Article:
An interesting theory. Nothing more. And anyway it seems highly doubtful that Tylter wrote this.

    http://www.lorencollins.net/tytler.html
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    Statler Waldorf's Avatar
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    Quote Originally Posted by TheWalrus View Post
    Not only are all standards personal, but this critique of my method doesn't even apply in this case, as I'm using logic to argue for the standards I'm setting. That's quite different.


    I am sorry but you are wrong again, standards are not personally set, a person cannot argue, “I believe that “A” and “not A” can exist in the same relationship and at the same time.” That is a standard of truth that is objectively true and completely independent of the arguer. You’re not using logic to argue for a standard you set, that by definition is illogical because I can postulate set the completely opposite standard and there’s nothing you can do about it. Logically sound arguments must be independent of their arguer, your argument is not.

    Your understanding of ancient Athens is really quite poor.


    I notice you do this a lot, when you’re pushed into a corner you just make a baseless assertion, as if it proves anything. I guess I will just respond with the opposite assertion since it holds as much weight, “No, your understanding of the Athenians is rather poor.” How do you like that? :-P

    An interesting theory. Nothing more. And anyway it seems highly doubtful that Tylter wrote this.


    So your internet source claiming Tyler didn’t in fact write that somehow takes precedence over all of the internet sources who do credit him with writing that? That’s funny. Either way, whether he wrote it or not is irrelevant, the theory seems to apply to our current democracy rather well.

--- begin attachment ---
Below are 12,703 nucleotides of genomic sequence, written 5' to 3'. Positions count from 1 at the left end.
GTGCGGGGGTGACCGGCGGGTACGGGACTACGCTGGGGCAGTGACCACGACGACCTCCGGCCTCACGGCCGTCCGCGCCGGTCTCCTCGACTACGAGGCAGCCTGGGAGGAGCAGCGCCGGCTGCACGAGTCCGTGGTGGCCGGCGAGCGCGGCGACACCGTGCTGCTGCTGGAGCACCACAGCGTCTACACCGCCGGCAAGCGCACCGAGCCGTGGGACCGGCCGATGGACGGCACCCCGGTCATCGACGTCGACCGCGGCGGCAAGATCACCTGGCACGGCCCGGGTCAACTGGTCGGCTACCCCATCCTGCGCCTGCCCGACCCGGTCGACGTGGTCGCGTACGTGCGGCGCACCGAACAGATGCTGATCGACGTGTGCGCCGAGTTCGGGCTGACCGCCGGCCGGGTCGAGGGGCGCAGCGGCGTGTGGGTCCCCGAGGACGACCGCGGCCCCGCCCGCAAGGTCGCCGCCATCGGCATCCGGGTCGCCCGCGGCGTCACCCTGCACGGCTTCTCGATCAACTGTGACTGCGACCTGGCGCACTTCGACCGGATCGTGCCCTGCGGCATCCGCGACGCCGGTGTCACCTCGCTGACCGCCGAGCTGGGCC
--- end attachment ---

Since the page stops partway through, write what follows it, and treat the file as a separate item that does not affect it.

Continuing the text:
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  5. -45
    TheWalrus's Avatar
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    Quote Originally Posted by Statler Waldorf View Post
    I am sorry but you are wrong again, standards are not personally set, a person cannot argue, “I believe that “A” and “not A” can exist in the same relationship and at the same time.” That is a standard of truth that is objectively true and completely independent of the arguer. You’re not using logic to argue for a standard you set, that by definition is illogical because I can postulate set the completely opposite standard and there’s nothing you can do about it. Logically sound arguments must be independent of their arguer, your argument is not.
    I'm intrigued. By what process did you develop your views on taxes?

    I notice you do this a lot, when you’re pushed into a corner you just make a baseless assertion, as if it proves anything. I guess I will just respond with the opposite assertion since it holds as much weight, “No, your understanding of the Athenians is rather poor.” How do you like that? :-P
    If you want to read up on the death of Pericles, the political rivalry between the Delian League (Athens and friends) and the Peloponnesian League (Sparta and friends) in the wake of the victory over Persia, the ultimate victory of the Peloponnesian League and the subsequent rise of Macedon... the information is all out there. Your initial statement about the citizens of Athens voting for pork barrel spending and that being the cause of their downfall was the very definition of "baseless," as it showed a complete ignorance of even the basics on an issue you were trying to draw a conclusion about.

    Hilarious.

    So your internet source claiming Tyler didn’t in fact write that somehow takes precedence over all of the internet sources who do credit him with writing that? That’s funny. Either way, whether he wrote it or not is irrelevant, the theory seems to apply to our current democracy rather well.
    If you think the fact that the quote can't be traced farther back than the 1950s doesn't mean anything (since it appears in none of his works), then... good for you! Your credulity is once again an inspiration.

    Anyway, I agree it's irrelevant whether he said it or not and said that. It's just one of a million theories.